Appropriately, given the current challenges faced by women of color, the last few years have seen a resurgence and a reclaiming of the contributions of non-white, non-binary feminist poets.
“He who learns must suffer.
“Landau’s deft touch allows her to shape poems of subtle nuance and strength, poems that build paradox upon paradox . . .”
“In that larger tradition of transcendent art, if we let them into our hearts, these new poems from Jericho Brown will awe and unsettle us.”
“this is a book by a talented teller who tells his tales with love for his reader, cleverly but responsibly (never cheating literature), the beauty and imagery of the verse providing a thor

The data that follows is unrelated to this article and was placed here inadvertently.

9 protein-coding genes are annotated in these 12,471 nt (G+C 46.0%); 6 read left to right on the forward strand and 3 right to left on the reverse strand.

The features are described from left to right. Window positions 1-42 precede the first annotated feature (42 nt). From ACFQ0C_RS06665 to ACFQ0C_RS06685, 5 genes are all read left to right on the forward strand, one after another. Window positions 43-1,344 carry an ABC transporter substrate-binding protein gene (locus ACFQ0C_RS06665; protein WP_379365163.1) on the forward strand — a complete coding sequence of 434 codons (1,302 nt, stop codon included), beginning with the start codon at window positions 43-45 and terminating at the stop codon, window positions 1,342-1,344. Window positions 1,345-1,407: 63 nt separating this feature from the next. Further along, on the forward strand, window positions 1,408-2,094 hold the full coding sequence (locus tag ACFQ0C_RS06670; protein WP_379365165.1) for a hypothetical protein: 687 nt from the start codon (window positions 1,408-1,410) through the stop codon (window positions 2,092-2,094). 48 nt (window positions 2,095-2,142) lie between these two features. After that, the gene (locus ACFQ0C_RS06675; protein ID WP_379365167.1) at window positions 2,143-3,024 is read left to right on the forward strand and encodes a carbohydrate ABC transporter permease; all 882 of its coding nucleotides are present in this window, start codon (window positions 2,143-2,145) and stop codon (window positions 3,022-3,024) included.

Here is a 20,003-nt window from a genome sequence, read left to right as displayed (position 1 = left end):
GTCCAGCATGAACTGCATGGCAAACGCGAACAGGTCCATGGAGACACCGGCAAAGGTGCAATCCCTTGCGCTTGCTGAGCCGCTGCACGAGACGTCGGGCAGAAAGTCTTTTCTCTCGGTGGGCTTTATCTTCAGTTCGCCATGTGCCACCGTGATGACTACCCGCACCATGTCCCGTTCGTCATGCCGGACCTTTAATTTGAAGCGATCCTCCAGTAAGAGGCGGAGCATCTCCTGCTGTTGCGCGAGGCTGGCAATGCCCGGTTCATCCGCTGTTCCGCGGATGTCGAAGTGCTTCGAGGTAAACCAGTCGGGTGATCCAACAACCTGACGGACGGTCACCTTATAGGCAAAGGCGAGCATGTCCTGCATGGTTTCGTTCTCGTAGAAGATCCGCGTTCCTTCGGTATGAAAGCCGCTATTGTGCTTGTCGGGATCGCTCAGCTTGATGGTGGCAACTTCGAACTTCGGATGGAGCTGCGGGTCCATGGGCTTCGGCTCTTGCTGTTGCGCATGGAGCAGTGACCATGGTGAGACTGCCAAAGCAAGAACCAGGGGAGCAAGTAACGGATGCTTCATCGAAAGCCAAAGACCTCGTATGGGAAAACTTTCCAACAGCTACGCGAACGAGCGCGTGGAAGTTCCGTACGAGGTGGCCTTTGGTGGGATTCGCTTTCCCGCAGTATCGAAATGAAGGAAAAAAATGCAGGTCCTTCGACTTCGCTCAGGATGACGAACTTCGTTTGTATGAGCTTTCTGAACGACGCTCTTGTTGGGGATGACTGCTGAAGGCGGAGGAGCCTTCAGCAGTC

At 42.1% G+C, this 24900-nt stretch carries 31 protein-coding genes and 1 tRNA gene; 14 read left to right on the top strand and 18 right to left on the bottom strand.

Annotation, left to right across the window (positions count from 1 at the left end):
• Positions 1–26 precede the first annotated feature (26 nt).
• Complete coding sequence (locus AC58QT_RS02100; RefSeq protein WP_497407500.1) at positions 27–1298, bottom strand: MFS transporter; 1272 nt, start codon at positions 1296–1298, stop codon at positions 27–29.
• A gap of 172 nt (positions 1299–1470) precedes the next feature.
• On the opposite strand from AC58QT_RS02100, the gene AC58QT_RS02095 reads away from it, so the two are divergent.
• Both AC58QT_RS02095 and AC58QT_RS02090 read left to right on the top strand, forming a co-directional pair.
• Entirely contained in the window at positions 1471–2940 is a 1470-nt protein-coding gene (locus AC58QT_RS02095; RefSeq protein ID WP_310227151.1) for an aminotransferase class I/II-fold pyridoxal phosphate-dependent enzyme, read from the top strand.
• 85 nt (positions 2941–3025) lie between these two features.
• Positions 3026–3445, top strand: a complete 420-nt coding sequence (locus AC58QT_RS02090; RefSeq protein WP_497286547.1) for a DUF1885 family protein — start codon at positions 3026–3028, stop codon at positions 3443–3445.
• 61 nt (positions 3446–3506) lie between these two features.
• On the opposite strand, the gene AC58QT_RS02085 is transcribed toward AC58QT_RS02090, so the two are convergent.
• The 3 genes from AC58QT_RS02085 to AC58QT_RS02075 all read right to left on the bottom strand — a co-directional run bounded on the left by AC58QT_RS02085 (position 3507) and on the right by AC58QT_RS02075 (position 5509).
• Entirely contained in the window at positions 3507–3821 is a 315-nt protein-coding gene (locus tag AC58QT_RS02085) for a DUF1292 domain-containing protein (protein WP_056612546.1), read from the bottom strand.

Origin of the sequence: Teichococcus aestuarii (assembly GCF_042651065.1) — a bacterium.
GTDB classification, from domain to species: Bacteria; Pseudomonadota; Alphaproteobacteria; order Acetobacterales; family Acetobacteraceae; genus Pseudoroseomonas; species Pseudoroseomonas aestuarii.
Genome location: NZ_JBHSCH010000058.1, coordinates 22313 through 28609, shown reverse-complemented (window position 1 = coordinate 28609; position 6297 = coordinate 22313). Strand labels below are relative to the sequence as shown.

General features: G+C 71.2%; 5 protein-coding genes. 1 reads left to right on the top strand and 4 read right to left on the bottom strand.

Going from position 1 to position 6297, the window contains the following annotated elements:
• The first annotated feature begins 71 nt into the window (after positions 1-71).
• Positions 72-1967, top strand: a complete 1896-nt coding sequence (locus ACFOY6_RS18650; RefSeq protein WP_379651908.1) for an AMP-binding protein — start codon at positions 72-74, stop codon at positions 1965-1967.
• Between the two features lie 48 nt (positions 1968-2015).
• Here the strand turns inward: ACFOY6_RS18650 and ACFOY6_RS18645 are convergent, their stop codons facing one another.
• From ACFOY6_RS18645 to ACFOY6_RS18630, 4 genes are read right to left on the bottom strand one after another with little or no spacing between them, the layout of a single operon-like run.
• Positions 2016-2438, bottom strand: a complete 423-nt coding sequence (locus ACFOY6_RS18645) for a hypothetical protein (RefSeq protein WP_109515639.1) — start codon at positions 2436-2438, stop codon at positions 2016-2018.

“perhaps Dawson is a gardener, gently lifting away weeds and leaving the reader ready for the seeds she will sow.”
“Bly writes with a naturalist’s eye and sage view to derive permanent human emotions from natural beauty. . . . an honor to read.”
“How the End First Showed is not merely a collection of Nigerian poems, it is an effort to forge transnational literature.”
“The natural and gritty images paint dynamic landscapes that balance myth and reality.”
In the September 26, 2002, issue of The New York Review of Books, in an article rather marvelously entitled “The Queen of Quinkdom,” Margaret Atwood tackled Ursula K. Le Guin.
“littered with genuinely brilliant poems. They could lure disenchanted rationalists back to poetry. They might ignite a new movement in a culture. They are wonderful.”
“This is deep music and clear, as the poet carries us to those places in the heart that ground and guide us.
Reading Ezra Pound can be a demanding experience as he often slips into French, Spanish, Italian, or ancient Greek—using the Greek alphabet of course.